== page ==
Designing OhApollo

Creating a design discussion platform

OhApollo is a design annotation and collaboration tool. Designers use it by uploading their work, adding contextual comments and sharing with others to receive feedback. I worked on this project during weekends with my friend and engineer Cody Krainock to implement it as a React web app.

Fig1. - Views from the app.

I came up with the idea for OhApollo after becoming frustrated with sharing designs through email and messaging tools. Receiving feedback through these mediums was difficult. I aimed to create a simple tool that allows users to collaborate on design contextually.

Fig2. - I created countless sketches as I distilled the concept down to its basic functions.

I sketch different ideas and product flows. I then created many prototypes, which I tested with other designers.

Fig3. - Views from an early prototype.

I created many user interface directions, tested them with users and relentlessly narrowed down the focus as I worked with Cody to implement something we could ship and test for further validation.

Fig4. - Screenshots of the four prototypes I created in Invision and tested with designers.
Fig5. - Views from an early prototype.
Fig6. - User interface experimentations from early prototypes.
Fig7. - Views from one of the final prototypes.

We then began the development process. I coded the basic front-end based on my designs using HTML5/CSS3. Cody then chopped it up and implemented it in React with a Rails backend.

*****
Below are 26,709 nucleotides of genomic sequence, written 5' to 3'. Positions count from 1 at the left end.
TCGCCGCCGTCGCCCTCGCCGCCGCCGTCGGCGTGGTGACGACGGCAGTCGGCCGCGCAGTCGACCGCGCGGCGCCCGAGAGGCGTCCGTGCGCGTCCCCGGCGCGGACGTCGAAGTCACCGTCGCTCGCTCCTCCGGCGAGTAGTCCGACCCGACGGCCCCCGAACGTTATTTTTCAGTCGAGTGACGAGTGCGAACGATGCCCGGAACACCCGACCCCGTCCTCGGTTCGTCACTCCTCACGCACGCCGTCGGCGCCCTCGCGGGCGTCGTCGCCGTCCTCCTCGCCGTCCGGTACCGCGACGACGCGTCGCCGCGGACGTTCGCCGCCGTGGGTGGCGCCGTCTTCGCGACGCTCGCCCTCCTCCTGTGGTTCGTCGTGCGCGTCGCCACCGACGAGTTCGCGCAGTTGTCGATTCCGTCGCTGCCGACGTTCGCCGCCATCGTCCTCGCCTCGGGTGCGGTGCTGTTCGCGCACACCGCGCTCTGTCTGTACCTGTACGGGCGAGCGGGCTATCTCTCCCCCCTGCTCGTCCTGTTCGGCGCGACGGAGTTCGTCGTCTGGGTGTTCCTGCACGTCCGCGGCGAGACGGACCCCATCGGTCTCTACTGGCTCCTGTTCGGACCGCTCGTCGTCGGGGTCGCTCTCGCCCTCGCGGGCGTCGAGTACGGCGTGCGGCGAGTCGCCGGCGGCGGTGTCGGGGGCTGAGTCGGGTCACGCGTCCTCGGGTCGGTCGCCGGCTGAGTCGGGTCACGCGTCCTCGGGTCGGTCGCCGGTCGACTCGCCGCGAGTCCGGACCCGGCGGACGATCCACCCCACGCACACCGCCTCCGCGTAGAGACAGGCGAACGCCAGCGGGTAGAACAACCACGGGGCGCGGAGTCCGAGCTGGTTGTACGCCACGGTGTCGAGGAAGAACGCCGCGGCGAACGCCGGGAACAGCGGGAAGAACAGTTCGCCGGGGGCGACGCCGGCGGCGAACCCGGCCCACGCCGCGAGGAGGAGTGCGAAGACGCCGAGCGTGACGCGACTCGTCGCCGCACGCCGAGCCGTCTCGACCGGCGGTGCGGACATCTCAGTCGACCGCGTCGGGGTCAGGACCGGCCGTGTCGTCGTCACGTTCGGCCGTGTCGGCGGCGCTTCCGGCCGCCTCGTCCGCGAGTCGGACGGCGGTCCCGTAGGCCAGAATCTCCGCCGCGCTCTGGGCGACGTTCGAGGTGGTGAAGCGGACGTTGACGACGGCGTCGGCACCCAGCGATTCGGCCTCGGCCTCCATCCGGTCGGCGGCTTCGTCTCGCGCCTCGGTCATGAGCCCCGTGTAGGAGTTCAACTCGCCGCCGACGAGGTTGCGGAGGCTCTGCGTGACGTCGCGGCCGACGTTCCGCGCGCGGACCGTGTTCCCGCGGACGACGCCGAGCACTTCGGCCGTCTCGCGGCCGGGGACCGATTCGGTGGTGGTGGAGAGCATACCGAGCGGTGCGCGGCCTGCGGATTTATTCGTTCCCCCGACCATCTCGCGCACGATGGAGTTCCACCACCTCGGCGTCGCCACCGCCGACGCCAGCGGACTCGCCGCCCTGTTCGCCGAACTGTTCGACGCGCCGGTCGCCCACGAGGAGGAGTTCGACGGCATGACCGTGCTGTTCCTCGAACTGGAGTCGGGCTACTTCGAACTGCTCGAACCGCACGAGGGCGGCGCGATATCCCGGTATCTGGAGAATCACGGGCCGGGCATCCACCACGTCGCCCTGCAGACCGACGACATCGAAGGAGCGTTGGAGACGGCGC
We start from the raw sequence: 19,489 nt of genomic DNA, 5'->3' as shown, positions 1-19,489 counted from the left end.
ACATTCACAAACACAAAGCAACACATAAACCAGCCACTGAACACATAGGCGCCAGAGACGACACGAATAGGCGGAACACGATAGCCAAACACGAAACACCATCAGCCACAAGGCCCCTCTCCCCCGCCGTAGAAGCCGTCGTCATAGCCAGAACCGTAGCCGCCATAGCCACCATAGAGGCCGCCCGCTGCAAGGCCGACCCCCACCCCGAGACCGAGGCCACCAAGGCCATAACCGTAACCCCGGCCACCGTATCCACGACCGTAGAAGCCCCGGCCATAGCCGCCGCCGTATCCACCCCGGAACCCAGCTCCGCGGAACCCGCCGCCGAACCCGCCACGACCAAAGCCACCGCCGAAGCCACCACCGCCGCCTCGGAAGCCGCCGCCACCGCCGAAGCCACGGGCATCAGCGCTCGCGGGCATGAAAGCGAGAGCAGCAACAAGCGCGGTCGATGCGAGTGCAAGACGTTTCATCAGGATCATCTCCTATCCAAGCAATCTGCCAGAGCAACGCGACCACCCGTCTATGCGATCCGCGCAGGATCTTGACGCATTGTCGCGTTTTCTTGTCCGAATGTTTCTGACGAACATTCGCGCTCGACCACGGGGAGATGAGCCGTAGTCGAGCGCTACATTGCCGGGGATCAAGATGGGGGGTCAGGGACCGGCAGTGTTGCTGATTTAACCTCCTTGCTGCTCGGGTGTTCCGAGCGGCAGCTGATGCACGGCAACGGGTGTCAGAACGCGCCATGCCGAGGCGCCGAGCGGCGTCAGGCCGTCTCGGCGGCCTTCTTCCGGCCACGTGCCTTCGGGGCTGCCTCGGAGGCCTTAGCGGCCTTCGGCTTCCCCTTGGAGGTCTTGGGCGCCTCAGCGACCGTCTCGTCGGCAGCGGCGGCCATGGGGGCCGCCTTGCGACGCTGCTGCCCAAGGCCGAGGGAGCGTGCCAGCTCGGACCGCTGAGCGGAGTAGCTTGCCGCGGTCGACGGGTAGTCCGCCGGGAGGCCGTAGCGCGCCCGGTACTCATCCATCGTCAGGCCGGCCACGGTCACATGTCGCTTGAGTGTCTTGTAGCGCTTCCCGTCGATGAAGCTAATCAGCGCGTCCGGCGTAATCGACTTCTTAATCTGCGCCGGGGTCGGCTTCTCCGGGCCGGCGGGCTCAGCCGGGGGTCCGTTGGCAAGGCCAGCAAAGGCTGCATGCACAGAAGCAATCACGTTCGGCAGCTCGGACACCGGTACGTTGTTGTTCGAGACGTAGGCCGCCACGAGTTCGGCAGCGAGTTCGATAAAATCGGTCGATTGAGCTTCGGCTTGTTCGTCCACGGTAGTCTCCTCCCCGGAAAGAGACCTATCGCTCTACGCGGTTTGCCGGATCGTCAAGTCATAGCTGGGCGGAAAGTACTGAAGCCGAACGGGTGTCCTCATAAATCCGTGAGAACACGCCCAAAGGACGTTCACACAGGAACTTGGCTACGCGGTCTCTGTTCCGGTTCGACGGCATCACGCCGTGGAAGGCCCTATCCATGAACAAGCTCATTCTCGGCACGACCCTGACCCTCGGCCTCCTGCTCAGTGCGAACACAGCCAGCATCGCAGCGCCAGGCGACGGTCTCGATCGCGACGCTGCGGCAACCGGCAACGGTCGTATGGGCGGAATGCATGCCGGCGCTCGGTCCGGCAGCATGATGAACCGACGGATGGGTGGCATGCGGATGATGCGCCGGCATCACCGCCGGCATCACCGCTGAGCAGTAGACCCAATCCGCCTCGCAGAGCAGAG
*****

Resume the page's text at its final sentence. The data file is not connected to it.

Fig8. - After building the first versions of the user interface in Sketch and prototypes in InVision, I coded a final prototype—illustrated above—that I handed off to Cody.

After learning the basics of React, I began to push simple tweaks as Cody did the more complicated scripting.

Fig9. - I worked closely with Cody to tweak the front-end of the React app.

We tested the product for weeks with a small group of users and hammered out the kinks. We then started to invite more designers to use it and provide feedback. I conducted many usability studies and reviewed data. These studies helped uncover the many usability issues and bugs that took away from the user experience. One of the most significant insights was that the share function was critical to the usage of the app. If users didn’t share work and receive feedback, their retention was unlikely. This insight drove us to make sharing as simple as possible by allowing non-authenticated users to provide comments.

Fig10. - Iteration of the share feature with the ability to share a tokenized link.

I continued to refine interaction details while simultaneously working with Cody to implement the app in small batches.

Fig11. - Fullscreen interaction transition detail.
Fig12. - Add and delete interaction details.

The research I conducted helped me understand the needs of online design collaboration. One of which was the ability to create and share collections of work. This insight led to the design of the project feature. The project feature allows users to create groups of work and share it with their team.

Fig13. - Project creation flow.

Although OhApollo is far from finished, designers have adopted it into their workflow. It has been a fun side project. Sign up and let me know what you think.

Fig14. - A collection of user interface components.